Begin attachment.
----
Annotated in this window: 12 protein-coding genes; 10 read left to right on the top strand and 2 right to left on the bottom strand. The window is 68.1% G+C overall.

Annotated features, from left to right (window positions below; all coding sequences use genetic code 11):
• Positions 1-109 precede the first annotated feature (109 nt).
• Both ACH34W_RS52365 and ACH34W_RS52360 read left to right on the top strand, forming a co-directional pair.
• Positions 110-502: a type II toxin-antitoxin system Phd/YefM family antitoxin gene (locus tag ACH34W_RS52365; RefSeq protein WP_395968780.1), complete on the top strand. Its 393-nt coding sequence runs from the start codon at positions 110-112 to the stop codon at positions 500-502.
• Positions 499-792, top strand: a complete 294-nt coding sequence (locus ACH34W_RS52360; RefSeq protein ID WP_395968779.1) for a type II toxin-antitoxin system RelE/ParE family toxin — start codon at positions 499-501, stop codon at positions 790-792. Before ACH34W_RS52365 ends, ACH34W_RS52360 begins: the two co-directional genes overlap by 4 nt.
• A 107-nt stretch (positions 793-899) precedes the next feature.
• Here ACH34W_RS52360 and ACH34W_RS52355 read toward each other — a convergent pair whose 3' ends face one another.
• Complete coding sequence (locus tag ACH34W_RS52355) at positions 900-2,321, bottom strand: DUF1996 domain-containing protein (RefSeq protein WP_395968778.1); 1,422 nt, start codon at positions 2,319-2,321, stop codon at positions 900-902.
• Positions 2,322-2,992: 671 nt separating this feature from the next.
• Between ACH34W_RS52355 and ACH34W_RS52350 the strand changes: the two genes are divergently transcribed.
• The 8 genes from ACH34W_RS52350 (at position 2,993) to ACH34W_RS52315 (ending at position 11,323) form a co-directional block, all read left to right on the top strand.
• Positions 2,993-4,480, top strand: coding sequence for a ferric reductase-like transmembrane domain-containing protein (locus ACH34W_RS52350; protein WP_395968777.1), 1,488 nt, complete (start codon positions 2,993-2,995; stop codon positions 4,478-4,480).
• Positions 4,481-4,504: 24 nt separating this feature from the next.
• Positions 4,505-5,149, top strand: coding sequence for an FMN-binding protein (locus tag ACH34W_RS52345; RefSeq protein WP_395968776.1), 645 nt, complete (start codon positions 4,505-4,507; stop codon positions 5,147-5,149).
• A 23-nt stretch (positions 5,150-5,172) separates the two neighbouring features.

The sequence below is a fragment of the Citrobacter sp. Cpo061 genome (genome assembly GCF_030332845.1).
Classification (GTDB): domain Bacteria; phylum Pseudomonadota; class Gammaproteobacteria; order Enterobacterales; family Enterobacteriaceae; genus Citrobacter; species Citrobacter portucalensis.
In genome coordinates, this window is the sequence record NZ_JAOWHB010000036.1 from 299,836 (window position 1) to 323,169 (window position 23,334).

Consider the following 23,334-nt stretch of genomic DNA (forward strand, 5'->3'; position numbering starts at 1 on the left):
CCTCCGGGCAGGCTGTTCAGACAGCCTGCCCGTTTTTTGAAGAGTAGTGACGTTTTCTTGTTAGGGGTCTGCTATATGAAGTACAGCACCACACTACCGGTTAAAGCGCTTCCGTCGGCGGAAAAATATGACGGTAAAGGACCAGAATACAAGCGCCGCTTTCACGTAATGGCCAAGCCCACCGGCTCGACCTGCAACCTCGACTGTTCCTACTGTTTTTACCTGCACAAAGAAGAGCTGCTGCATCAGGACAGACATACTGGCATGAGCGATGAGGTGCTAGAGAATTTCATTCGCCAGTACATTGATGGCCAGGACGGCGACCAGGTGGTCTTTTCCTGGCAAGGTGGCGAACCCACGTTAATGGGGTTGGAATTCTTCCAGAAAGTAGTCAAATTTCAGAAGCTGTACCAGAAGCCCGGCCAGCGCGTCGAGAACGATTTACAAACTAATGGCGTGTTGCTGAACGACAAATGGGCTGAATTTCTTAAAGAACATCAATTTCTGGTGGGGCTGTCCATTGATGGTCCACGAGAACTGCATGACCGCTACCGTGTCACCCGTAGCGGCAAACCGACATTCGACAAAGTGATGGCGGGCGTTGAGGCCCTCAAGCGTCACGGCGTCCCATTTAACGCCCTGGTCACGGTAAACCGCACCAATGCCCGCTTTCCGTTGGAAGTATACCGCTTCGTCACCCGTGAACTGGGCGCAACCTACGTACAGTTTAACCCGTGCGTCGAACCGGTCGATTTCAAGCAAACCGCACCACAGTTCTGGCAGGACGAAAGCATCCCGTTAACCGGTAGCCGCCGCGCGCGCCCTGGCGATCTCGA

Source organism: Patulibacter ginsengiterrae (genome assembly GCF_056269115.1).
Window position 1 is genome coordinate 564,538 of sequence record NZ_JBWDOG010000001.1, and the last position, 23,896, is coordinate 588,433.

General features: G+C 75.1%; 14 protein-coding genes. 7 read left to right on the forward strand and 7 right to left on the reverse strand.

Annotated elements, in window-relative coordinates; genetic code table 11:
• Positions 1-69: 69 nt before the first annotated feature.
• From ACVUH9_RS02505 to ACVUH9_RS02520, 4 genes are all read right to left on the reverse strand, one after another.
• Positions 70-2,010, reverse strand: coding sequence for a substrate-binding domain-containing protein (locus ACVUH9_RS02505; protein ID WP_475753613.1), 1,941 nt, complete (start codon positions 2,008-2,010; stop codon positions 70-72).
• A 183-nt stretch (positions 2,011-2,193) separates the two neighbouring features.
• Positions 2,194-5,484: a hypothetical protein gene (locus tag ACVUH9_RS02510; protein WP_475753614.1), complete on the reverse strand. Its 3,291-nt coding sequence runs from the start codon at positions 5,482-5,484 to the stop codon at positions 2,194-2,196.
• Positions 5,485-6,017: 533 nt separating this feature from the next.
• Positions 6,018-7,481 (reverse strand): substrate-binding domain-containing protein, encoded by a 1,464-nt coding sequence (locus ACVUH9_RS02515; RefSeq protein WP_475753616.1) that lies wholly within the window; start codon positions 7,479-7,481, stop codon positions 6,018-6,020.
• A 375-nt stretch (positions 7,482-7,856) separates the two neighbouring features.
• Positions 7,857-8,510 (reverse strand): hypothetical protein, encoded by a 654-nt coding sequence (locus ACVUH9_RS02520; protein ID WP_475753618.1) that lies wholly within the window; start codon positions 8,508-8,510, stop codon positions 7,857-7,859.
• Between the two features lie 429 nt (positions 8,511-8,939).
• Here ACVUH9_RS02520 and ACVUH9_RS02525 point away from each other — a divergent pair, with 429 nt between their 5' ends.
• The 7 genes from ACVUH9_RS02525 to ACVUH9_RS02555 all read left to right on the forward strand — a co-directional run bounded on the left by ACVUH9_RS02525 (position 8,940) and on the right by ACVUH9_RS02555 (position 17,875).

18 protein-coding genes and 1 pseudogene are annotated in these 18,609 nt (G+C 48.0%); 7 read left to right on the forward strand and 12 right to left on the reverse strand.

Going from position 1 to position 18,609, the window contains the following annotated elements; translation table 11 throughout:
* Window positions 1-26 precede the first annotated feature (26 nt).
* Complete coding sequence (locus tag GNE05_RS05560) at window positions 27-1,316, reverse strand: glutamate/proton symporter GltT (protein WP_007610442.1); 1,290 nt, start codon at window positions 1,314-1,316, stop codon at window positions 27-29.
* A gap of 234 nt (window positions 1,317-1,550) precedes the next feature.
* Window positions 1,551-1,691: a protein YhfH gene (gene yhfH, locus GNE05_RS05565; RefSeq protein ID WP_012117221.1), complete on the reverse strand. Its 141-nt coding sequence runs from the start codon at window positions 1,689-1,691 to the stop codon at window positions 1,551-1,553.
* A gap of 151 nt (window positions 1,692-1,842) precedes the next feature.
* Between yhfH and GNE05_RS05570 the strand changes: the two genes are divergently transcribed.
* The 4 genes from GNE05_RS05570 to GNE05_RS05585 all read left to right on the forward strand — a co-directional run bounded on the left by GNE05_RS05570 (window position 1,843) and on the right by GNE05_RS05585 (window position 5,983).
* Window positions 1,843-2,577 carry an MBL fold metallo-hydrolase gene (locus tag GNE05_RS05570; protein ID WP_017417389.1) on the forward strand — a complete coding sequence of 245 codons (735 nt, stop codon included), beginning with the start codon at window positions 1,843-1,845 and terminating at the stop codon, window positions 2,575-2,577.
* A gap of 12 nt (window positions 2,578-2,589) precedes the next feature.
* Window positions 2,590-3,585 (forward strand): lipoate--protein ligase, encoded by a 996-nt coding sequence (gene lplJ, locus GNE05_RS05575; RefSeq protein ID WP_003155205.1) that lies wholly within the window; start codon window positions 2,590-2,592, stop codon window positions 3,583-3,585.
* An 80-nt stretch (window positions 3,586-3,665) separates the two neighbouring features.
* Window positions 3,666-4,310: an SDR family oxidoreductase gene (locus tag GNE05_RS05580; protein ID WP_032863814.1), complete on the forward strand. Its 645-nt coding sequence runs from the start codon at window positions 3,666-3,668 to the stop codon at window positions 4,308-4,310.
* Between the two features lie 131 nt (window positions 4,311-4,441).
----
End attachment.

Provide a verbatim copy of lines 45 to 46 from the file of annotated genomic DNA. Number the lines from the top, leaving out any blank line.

* Between yhfH and GNE05_RS05570 the strand changes: the two genes are divergently transcribed.
* The 4 genes from GNE05_RS05570 to GNE05_RS05585 all read left to right on the forward strand — a co-directional run bounded on the left by GNE05_RS05570 (window position 1,843) and on the right by GNE05_RS05585 (window position 5,983).